The ankle was used as an example in our previous blog for how swelling can affect a joint. So now, I’m going to back track a bit and go into an overview of the ankle joint, covering its unique features as well as it challenges and strengths. As I mentioned in that previous piece, one unique feature of the ankle is that it’s one of the only joints in our body that can perform at a high level even when injured, swollen or immobile. (The fingers and thumb share this trait although the ankle’s ability to function in the midst of adversary surpasses the others.) Even if it’s functioning at only 60-70% of its capacity, somebody can walk on the ankle for a couple of hours with little discomfort. The knee would never handle that. The hip would be quite painful. And the neck would be a mess.
While the ankle’s ability to keep going strong despite an injury can be seen as a big advantage, it also speaks to one of it’s weaknesses. The fact that we can utilize it without taking care of it presents a real vulnerability of the ankle joint. In this light, an ankle can slide invisibly from good to not-so-good to really problematic. In other words, we often don’t realize our ankle needs some attention until it is a serious condition. Prevention is the key. Early detection and treatment are helpful as well.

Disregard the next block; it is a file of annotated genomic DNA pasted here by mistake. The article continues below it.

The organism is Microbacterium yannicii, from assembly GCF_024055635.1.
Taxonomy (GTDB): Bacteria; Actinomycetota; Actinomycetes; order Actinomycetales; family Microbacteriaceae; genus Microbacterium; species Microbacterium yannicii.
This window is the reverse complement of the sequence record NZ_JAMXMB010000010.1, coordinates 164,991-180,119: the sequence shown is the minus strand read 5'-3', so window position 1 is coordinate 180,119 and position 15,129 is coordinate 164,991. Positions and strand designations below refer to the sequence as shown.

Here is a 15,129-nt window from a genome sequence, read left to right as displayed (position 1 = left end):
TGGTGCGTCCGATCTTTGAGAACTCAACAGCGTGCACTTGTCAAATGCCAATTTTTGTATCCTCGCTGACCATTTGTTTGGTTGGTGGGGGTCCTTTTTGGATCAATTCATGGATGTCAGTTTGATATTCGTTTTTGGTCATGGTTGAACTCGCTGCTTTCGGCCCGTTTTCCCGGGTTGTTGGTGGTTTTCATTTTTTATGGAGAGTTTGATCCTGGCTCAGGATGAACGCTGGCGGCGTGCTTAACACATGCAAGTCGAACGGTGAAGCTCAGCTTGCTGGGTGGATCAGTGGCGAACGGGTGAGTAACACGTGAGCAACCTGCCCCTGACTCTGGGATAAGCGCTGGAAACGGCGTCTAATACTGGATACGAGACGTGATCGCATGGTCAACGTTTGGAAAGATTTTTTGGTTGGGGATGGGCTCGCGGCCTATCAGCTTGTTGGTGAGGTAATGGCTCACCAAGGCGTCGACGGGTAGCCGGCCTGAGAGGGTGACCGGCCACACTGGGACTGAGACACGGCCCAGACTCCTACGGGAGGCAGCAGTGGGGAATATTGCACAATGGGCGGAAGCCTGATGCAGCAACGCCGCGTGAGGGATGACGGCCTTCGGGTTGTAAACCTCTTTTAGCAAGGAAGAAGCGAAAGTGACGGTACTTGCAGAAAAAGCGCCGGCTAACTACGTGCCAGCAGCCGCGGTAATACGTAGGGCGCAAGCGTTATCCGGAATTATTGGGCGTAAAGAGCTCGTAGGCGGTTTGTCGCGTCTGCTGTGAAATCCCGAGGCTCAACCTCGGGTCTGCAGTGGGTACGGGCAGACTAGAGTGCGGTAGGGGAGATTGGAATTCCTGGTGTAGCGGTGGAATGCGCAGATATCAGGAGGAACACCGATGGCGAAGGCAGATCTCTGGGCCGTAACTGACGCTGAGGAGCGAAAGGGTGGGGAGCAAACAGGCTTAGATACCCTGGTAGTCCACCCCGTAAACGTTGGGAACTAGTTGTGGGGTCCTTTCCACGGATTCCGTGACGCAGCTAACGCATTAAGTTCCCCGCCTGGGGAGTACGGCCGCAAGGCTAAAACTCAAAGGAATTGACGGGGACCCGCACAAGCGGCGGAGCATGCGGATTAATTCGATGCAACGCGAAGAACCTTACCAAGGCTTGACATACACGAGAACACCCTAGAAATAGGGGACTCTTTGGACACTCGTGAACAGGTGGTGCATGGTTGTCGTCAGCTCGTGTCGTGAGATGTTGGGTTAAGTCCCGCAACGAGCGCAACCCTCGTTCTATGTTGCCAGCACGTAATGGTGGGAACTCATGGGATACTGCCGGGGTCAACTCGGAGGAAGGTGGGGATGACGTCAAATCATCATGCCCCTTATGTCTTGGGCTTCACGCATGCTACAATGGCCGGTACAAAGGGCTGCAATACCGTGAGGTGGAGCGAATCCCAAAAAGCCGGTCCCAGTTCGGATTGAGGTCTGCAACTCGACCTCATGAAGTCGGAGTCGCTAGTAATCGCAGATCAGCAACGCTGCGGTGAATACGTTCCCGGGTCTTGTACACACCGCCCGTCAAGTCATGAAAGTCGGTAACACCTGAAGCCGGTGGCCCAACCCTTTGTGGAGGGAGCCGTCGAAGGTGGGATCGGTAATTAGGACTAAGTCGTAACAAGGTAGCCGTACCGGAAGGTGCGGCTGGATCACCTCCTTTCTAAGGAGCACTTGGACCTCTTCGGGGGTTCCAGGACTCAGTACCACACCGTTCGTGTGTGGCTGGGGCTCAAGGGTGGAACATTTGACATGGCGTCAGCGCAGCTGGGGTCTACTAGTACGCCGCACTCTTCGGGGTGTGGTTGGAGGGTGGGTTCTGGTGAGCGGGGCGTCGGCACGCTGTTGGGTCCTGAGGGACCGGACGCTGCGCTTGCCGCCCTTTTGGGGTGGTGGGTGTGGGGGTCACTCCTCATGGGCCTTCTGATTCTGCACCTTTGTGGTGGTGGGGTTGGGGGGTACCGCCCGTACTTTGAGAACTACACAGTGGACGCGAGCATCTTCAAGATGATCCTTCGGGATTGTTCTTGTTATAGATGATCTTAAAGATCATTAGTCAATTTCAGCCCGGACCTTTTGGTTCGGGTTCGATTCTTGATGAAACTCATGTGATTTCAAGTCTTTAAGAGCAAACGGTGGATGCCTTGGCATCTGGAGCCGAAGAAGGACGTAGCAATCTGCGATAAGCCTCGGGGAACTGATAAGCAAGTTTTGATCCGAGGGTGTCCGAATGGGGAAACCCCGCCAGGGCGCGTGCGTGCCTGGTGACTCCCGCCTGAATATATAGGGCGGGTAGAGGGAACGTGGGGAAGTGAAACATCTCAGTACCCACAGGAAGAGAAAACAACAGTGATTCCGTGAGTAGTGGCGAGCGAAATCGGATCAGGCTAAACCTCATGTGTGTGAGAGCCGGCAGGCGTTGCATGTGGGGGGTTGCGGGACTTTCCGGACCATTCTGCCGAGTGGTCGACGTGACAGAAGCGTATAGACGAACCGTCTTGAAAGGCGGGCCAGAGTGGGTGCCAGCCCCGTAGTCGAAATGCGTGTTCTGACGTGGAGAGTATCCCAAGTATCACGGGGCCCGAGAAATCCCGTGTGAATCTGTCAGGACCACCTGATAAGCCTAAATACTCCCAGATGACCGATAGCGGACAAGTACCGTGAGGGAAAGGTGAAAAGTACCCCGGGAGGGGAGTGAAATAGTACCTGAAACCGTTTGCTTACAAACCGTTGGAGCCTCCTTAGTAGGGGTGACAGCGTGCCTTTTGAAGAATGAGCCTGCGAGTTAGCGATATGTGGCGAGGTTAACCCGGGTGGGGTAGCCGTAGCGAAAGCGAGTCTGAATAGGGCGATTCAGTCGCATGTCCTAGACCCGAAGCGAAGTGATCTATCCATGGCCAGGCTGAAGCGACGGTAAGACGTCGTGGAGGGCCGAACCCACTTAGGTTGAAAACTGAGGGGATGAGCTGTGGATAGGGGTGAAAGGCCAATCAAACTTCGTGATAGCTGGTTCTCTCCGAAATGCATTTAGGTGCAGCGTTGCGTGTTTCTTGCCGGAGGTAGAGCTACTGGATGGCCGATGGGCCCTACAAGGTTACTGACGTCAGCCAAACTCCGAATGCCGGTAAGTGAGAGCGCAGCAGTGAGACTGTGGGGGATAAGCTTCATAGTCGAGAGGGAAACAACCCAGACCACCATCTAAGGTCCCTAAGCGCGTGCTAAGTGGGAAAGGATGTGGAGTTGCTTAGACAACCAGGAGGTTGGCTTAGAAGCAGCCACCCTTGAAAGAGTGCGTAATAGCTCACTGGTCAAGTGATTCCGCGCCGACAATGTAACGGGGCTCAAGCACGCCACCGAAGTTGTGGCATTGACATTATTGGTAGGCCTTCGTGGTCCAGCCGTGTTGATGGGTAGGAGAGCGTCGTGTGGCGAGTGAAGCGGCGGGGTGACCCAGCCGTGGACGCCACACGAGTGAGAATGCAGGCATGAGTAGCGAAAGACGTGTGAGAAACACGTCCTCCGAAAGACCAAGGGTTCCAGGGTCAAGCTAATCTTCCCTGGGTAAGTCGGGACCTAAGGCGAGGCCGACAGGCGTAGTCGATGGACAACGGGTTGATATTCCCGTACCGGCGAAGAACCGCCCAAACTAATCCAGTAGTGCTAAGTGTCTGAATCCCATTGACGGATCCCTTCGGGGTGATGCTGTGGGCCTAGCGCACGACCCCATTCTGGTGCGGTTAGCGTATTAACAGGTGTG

From a movement point of view, what stands out for me is that when we utilize our full range of motion in the ankle joint, that in itself creates a healthy ankle. Especially when we walk. So the beauty is, that the best way to take care of an ankle is to walk on it. That’s the key for the ankles. They want to be mobilized throughout the range of motion, even when they’ve been hurt.
What happens in the modern day is that everyone’s calves start to get tight. People sit a lot and walk less, so there’ s less circulation down in the legs, and the muscles tend to tighten. Then, every year, a few degrees of movement are lost in the ankle joints, specifically, the movement in which the top of the shin moves closer to the foot. This loss of ankle mobility is evident in the shuffling gait that is often developed in the later years.
Sure, people do various ankle stretches and rotations, but it’s hard to replace the force that’s there when you’re walking on it. The average adult weighs more than 120 pounds and that’s a lot of force. The ankle loves that force. Even when it’s hurting.
Check out this short video for a demonstration on the ankle’s range of motion and how to correctly challenge the ankle joint while walking:
All in all, as far as treatment of the ankle goes, the best practice is to keep walking. However, if you are experiencing pain and immobility that doesn’t respond to this practice, please contact us. At Dorfman Kinesiology we are able to make short work of ankle issues, so you won’t be off your feet for long. Keep walking, mobilize your full range of motion and your ankles will feel better forever.